“After a summer when hundreds of thousands of people took to the streets protesting racial injustice against Black Americans, President Trump has made it clear over the last few days that, in his view, the country’s real race problem is bias against white Americans,” the New York Timesreports.
“Not in generations has a sitting president so overtly declared himself the candidate of white America. While Mr. Trump’s campaign sought to temper the culture war messaging at the Republican National Convention last month by showcasing Black and Hispanic supporters who denied that he is a racist, the president himself has increasingly made appeals to the grievances of white supporters a centerpiece of his campaign to win a second term.”
Washington Post: “Long before Trump’s views of the military would emerge as a flash point in his 2020 reelection campaign — before he would shock the political world with the more widely seen 2015 attack on McCain, in which he said the senator was ‘not a war hero’ and declared, ‘I like people who weren’t captured’ — Trump had a long track record of incendiary and disparaging remarks about veterans and military service.”
“Many of his remarks are memorialized in television interviews and the tapes of radio conversations with shock jocks, dating to his years as a private citizen and businessman.”
President Trump demanded a reporter asking a question at a press conference remove his mask.
Said Trump: “You’re going to have to take that off, please. You can take it off. How many feet are you away? Well, if you don’t take it off, you’re very muffled, so if you would take it off, it would be a lot easier.”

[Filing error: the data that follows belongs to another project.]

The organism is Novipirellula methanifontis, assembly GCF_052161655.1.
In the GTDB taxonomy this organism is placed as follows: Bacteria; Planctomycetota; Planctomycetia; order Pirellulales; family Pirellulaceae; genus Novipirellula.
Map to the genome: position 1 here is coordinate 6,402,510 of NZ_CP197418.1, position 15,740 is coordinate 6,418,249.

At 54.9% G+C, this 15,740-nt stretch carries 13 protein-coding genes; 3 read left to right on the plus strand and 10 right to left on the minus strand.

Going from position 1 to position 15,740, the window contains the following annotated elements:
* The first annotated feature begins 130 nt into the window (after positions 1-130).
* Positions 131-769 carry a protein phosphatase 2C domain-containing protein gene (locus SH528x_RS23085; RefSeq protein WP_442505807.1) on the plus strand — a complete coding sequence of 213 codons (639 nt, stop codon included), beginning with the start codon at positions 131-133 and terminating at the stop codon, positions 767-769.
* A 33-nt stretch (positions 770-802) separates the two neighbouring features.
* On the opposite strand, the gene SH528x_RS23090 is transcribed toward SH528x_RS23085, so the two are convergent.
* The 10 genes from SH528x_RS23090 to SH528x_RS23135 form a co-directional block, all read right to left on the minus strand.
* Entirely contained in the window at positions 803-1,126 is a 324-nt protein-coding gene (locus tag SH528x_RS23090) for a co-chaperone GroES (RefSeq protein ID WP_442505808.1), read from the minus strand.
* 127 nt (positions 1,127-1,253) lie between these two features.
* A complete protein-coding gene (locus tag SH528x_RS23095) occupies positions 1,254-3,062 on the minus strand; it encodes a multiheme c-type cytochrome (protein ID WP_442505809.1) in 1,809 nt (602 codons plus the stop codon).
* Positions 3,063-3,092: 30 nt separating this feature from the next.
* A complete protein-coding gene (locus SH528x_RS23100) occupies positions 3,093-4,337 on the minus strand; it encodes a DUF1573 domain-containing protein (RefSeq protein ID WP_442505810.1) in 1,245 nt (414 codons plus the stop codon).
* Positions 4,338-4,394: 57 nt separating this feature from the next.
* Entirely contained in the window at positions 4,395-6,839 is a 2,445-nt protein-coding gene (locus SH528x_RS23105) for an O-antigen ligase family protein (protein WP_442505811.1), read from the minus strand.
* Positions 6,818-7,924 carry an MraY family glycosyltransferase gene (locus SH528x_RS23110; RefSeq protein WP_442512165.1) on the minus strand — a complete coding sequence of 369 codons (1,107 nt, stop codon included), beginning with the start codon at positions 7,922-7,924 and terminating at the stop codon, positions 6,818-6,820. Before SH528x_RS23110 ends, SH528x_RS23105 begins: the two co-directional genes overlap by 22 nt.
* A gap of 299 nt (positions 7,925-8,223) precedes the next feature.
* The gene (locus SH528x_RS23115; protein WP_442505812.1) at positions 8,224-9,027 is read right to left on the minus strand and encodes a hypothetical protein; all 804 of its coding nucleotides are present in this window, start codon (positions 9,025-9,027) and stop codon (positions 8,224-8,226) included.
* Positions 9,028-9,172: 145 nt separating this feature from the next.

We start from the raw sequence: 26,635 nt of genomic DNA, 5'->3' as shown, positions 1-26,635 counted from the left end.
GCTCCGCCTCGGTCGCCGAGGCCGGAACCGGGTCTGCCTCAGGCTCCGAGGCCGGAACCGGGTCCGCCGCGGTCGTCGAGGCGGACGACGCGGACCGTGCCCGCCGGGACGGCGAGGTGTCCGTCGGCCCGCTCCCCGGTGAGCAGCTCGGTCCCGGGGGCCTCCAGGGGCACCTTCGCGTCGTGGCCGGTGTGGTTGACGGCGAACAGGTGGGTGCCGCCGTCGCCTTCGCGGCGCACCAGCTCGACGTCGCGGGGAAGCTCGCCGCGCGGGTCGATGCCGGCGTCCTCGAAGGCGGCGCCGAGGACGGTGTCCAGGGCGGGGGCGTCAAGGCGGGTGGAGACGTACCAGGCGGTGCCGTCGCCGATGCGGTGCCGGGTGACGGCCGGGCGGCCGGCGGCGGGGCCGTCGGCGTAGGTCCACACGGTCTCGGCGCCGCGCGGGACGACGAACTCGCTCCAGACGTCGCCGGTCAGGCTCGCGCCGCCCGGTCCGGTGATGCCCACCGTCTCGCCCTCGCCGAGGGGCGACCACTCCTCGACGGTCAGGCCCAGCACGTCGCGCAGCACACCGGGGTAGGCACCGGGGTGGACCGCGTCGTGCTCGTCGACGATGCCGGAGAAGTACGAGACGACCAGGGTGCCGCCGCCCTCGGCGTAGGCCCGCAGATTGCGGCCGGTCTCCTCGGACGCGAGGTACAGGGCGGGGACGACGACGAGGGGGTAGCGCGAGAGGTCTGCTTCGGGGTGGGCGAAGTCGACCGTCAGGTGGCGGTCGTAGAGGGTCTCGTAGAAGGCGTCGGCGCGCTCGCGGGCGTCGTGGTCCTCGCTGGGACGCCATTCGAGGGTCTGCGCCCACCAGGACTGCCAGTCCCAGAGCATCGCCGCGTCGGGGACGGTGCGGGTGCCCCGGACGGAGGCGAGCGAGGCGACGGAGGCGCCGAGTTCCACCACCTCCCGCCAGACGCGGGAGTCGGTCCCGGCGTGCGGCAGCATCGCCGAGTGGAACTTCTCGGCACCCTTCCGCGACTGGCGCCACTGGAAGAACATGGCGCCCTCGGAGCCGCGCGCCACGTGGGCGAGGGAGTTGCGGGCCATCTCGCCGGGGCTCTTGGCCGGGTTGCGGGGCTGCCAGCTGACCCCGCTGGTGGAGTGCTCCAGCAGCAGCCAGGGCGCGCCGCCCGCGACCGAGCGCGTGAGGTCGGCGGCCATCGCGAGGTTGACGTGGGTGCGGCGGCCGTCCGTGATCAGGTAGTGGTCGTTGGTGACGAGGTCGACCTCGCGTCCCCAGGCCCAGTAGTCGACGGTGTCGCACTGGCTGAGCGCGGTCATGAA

“I was skeptical that all the different threads amounted to anything more than bumbling incompetence, a confederacy of dunces who were too dumb to collude. In my view, they were most likely a collection of grifters pursuing individual personal interests: their own money- and power-driven agendas.”
— Ex-FBI agent Peter Strzok, writing in his new book, Compromised: Counterintelligence and the Threat of Donald J. Trump.
Paul Krugman: “But the stock market isn’t the economy: more than half of all stocks are owned by only 1 percent of Americans, while the bottom half of the population owns only 0.7 percent of the market.”
“Jobs and G.D.P., by contrast, sort of are the economy. But they aren’t the economy’s point. What some economists and many politicians often forget is that economics isn’t fundamentally about data, it’s about people. I like data as much as, or probably more than, the next guy. But an economy’s success should be judged not by impersonal statistics, but by whether people’s lives are getting better.”
“And the simple fact is that over the past few weeks the lives of many Americans have gotten much worse.”
John Gruber points out footnote 1823 of the Senate Intelligence Committee report on Russian interference in the 2016 election which refers to testimony from Michael Cohen describing a night he spent with Donald Trump in Las Vegas in 2013:
“It’s a club that puts on shows, and you never really know what the show is going to be. In this specific case they brought out a young man who was in a leotard body suit, who, to me, I would diagnose him as a thalidomide baby. And he was blind as well, but he sang like Pavarotti. And while he was singing — I forget the song, it was like a ‘God Bless America’-type song — there was a woman who was in a thong bikini, who was large, performing sex acts on him while he was singing. Interesting, because I was with Mr. Trump at the time. It was not really a place I expected to be with him at. He looked over to me when he was finished, and I’ll never forget this, he looked me right in the face. He goes, ‘That’s a tough way to make a living.’”